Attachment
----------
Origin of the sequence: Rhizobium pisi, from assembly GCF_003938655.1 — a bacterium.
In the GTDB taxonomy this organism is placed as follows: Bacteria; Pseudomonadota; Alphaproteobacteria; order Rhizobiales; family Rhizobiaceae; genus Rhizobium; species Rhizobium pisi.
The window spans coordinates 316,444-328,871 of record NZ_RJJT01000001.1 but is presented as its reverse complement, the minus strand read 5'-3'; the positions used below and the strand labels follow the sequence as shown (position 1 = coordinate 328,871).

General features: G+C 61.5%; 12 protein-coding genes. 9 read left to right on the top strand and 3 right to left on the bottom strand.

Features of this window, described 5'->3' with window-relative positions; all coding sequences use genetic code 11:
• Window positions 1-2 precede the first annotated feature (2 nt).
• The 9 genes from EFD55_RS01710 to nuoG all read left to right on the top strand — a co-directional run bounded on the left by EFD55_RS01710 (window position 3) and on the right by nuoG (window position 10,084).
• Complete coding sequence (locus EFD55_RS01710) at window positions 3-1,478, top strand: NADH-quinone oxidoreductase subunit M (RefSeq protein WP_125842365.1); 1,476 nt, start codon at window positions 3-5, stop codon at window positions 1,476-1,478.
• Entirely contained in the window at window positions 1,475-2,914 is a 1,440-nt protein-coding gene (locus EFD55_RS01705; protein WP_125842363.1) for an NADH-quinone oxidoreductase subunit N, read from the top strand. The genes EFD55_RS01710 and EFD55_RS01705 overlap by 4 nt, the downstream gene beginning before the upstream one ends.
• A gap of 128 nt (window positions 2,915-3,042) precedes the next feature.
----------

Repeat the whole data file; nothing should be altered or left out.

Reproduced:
Origin of the sequence: Rhizobium pisi, from assembly GCF_003938655.1 — a bacterium.
In the GTDB taxonomy this organism is placed as follows: Bacteria; Pseudomonadota; Alphaproteobacteria; order Rhizobiales; family Rhizobiaceae; genus Rhizobium; species Rhizobium pisi.
The window spans coordinates 316,444-328,871 of record NZ_RJJT01000001.1 but is presented as its reverse complement, the minus strand read 5'-3'; the positions used below and the strand labels follow the sequence as shown (position 1 = coordinate 328,871).

General features: G+C 61.5%; 12 protein-coding genes. 9 read left to right on the top strand and 3 right to left on the bottom strand.

Features of this window, described 5'->3' with window-relative positions; all coding sequences use genetic code 11:
• Window positions 1-2 precede the first annotated feature (2 nt).
• The 9 genes from EFD55_RS01710 to nuoG all read left to right on the top strand — a co-directional run bounded on the left by EFD55_RS01710 (window position 3) and on the right by nuoG (window position 10,084).
• Complete coding sequence (locus EFD55_RS01710) at window positions 3-1,478, top strand: NADH-quinone oxidoreductase subunit M (RefSeq protein WP_125842365.1); 1,476 nt, start codon at window positions 3-5, stop codon at window positions 1,476-1,478.
• Entirely contained in the window at window positions 1,475-2,914 is a 1,440-nt protein-coding gene (locus EFD55_RS01705; protein WP_125842363.1) for an NADH-quinone oxidoreductase subunit N, read from the top strand. The genes EFD55_RS01710 and EFD55_RS01705 overlap by 4 nt, the downstream gene beginning before the upstream one ends.
• A gap of 128 nt (window positions 2,915-3,042) precedes the next feature.